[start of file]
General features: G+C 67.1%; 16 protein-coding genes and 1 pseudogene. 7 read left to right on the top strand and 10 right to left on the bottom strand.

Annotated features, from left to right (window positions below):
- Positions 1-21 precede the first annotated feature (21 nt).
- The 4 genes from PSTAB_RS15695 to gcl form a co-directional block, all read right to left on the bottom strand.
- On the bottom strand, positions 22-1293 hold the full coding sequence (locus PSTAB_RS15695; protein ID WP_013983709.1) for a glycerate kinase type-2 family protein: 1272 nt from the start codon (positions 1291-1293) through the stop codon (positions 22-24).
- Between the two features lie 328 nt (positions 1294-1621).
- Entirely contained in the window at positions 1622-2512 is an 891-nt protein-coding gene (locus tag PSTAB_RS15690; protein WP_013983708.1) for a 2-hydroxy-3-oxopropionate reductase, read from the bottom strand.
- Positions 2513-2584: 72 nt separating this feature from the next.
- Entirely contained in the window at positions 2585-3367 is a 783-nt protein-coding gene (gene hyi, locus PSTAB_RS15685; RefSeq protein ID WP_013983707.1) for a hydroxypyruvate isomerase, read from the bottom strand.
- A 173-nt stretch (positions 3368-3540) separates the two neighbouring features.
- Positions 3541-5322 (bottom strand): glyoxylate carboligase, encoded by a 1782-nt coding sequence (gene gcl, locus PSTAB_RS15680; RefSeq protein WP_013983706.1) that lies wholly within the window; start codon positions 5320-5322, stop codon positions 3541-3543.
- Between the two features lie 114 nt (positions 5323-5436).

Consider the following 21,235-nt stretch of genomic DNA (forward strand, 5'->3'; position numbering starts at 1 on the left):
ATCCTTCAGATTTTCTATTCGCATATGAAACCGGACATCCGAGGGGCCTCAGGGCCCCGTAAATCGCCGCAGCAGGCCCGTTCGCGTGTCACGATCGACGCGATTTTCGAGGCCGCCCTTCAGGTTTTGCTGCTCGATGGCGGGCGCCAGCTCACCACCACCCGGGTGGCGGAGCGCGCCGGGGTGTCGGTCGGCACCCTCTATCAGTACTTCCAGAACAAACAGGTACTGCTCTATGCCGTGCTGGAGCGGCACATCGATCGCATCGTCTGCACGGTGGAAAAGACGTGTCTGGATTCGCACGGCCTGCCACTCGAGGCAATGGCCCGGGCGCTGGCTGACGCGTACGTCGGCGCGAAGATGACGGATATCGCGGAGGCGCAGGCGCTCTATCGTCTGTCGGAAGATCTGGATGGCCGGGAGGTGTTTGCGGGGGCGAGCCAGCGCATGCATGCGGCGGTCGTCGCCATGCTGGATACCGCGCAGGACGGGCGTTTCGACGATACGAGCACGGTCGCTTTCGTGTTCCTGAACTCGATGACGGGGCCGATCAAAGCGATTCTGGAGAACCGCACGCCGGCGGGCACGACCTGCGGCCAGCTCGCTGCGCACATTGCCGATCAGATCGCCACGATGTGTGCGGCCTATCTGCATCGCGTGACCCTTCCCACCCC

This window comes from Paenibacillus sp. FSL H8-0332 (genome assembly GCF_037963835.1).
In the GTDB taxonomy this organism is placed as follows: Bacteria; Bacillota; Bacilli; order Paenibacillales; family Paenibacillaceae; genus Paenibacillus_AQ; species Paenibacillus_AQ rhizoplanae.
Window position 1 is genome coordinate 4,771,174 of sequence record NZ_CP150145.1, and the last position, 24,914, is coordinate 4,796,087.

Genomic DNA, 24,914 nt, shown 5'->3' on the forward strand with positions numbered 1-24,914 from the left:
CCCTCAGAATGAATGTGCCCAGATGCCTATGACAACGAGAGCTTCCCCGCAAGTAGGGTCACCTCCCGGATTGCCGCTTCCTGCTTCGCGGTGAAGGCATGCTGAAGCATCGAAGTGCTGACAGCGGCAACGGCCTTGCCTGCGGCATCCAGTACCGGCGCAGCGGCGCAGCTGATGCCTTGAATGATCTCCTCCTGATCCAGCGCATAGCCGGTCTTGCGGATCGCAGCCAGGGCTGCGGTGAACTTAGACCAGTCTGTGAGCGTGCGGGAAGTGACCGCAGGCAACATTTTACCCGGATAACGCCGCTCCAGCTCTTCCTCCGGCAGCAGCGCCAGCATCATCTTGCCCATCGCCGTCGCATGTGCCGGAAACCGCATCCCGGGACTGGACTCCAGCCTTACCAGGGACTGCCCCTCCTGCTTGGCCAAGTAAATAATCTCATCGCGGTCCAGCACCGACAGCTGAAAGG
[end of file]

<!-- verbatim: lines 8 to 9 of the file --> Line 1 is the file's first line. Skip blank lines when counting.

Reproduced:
- Positions 2513-2584: 72 nt separating this feature from the next.
- Entirely contained in the window at positions 2585-3367 is a 783-nt protein-coding gene (gene hyi, locus PSTAB_RS15685; RefSeq protein ID WP_013983707.1) for a hydroxypyruvate isomerase, read from the bottom strand.